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Thread: Romneys

  1. #1
    hilly bill
    Guest

    Romneys

    [YOUTUBE]d937tnzmmd8&feature=related[/YOUTUBE]
    Good eh !

  2. #2
    Poorbuthappy
    Guest

    Re: Romneys

    You using Wairere lines then Hilly?
    Currently wondering if I should have gone with the NZ Romney instead of the Highlander

  3. #3
    Nithsdale farmer
    Guest

    Re: Romneys

    Good video.

    Personally that is how EVERY breed should be. Iv started from scratch but in essence the things outlined in this video are what my end goals are.

    Yer blackie and Mule breeders would have a heart attack watching that

  4. #4
    romneymarsh
    Guest

    Re: Romneys

    [QUOTE=Nithsdale farmer;896540]Good video.

    Personally that is how EVERY breed should be. Iv started from scratch but in essence the things outlined in this video are what my end goals are.

    Yer blackie and Mule breeders would have a heart attack watching

    No purl dip there!!!

    I once had a Uk born but fundamentally Kiwi shepherd helping at lambing , his family moved to NZ when he was a lad and he came back for a few months. This was 24 years ago . Anyway he said something to me once that confused me at the time but has become more relevant over the years. We were discussing the management of an intensive lambing operation of a neighbour. He commented

    " that's not really sheep farming at all , that's just getting as many lambs as you can at any cost" !

    His other saying, which I quickly had to dissuade him from taking any action . At the first sign of any lambing difficulty

    " shall I get my knife ?" !

    I am using wairere bred tups . I have been to the station , Derek describes it as medium to steep country , compared to Romney Marsh it's v v steep!

  5. #5
    Old Tip
    Guest

    Re: Romneys

    Quote Originally Posted by Nithsdale farmer View Post
    Good video.

    Personally that is how EVERY breed should be. Iv started from scratch but in essence the things outlined in this video are what my end goals are.

    Yer blackie and Mule breeders would have a heart attack watching that

    Same here and am getting somewhere now, hardly any assisted births and much less deaths and lambing is a much easier operation. Cattle are on the same program, never calved a cow for over ten years and only lost a coupe of calves in all that time.

    Darwin was right so why breed trouble.

    OT

  6. #6
    hilly bill
    Guest

    Re: Romneys

    Quote Originally Posted by Poorbuthappy View Post
    You using Wairere lines then Hilly?
    Currently wondering if I should have gone with the NZ Romney instead of the Highlander
    No but im keen to try some.

  7. #7
    Global Ovine
    Guest

    Re: Romneys

    Don't think that Wairere sheep are unique. This is another member flock of the Wairarapa Romney Improvement Group which were the second cab off the rank after the NZ Romney Development Group. Both nucleus flocks shared proven rams from time to time. However Derek has done a tremendous job establishing his Wairere brand through exstensive marketing like no other improved Romney flock.

    What you have in the NZ modern performance Romneys, eg. Wairere, is widespread throughout NZ over many breeds. This is a mix of high performance (conversion of pasture to product) at least cost (functionality). That's the reason why so much NZ sheep genetics is now moving into all parts of the world, even back to the UK after 60 years such as Suffolks.

    All this is the result of ram buyer demand for commercial flock improvement genetics, rather than pedigree breeders chasing fashionable extremes which are counter to profitability. That situation may occur in the UK within the next decade as EU coffers become skinned out and farmers focus on what pays the bills.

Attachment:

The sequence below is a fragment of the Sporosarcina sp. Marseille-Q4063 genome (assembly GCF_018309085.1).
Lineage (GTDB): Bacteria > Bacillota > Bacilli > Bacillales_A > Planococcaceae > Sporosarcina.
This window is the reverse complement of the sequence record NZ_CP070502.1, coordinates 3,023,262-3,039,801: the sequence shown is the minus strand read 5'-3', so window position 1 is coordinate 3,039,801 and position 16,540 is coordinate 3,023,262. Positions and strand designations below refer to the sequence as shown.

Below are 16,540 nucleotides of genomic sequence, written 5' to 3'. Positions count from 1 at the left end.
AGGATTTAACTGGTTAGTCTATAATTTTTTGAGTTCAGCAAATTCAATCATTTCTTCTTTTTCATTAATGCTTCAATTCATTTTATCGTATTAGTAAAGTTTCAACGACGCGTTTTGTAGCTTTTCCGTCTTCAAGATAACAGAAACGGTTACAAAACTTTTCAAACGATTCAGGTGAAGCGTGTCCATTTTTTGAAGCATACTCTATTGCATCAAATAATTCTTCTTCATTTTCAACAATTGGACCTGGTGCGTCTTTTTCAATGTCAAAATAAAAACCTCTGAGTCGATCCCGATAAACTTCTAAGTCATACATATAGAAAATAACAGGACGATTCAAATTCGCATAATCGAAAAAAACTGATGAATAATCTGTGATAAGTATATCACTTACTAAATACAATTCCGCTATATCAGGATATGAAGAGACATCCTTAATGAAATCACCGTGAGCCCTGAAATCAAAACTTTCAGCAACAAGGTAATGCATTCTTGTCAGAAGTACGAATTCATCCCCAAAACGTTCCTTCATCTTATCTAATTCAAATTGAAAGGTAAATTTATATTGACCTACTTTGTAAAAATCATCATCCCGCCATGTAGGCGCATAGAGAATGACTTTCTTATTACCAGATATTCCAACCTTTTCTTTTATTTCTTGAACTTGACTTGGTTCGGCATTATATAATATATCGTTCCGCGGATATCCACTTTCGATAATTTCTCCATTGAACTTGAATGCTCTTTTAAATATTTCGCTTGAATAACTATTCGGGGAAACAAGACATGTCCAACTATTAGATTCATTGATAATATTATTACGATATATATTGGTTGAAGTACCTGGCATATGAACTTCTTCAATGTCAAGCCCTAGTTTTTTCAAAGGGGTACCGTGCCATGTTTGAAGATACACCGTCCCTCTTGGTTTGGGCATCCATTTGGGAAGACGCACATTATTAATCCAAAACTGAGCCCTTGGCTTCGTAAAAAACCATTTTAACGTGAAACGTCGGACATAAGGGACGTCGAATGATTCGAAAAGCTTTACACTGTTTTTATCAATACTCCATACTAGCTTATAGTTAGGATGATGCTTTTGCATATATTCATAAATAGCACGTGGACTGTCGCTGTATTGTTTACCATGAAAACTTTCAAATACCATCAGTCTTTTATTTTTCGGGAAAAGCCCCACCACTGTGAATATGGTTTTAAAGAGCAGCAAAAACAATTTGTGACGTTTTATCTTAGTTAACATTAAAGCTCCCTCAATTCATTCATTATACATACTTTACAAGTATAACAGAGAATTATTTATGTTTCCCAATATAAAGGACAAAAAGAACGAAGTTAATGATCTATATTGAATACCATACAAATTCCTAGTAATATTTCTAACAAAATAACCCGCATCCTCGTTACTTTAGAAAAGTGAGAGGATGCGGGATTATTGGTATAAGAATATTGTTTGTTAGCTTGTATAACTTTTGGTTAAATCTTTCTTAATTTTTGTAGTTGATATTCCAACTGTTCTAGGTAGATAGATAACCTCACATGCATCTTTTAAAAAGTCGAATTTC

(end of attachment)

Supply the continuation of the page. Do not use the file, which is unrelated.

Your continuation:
8. #8
    Tim W
    Guest

    Re: Romneys

    All this is the result of ram buyer demand for commercial flock improvement genetics, rather than pedigree breeders chasing fashionable extremes which are counter to profitability. That situation may occur in the UK within the next decade as EU coffers become skinned out and farmers focus on what pays the bills.[/QUOTE]

    This is and has been happening in the UK for quite a while---it is taking a while to catch on due to some entrenched attitudes within the industry (notably but not exclusivly from the breed societies )
    As G.O. states the change will accelerate as EU funds run dry/COP increases and farmers have to stand on their own feet.
    20 years ago when we first started breeding along these lines we were openly laughed at (i can remember being told i was an organic zealot when discussing the idea of breeding for parasite resistance amongst other traits) ---now more farmers are coming to us for these genetics and more importantly more farmers are breeding with these same principles in mind.
    We are rapidly gaining more tools for selection and genetic prediction which makes me think that the UK's transition to stand alone profitable sheep farming will come sooner rather than later

  9. #9
    Frank_the_Wool
    Guest

    Re: Romneys

    I too am using more Waiere genetics.
    I have visited there twice in the last three years and one cannot fail to be impressed by the stock.
    I saw the composites ram lambs being prepared for sale and they were some impressive sheep, no applied extra colour here, just good conformation and fast growing sheep.

    I think we have always had the same ideals with Romneys but have not had the scale to improve the breed by adapting to using other breeds!
    Our own genetic pool had become far too small and using "new" Romney blood can only be a good thing.
    My only criticism would be the lack of back end conformation compared with our own type, but the increased lwg should more than compensate.

    They also clip about 5kg of wool, at the present value that is nearly another 10.00 per ewe!

    Anyone who wishes to see the progeny are welcome to visit.

  10. #10
    part_timer
    Guest

    Re: Romneys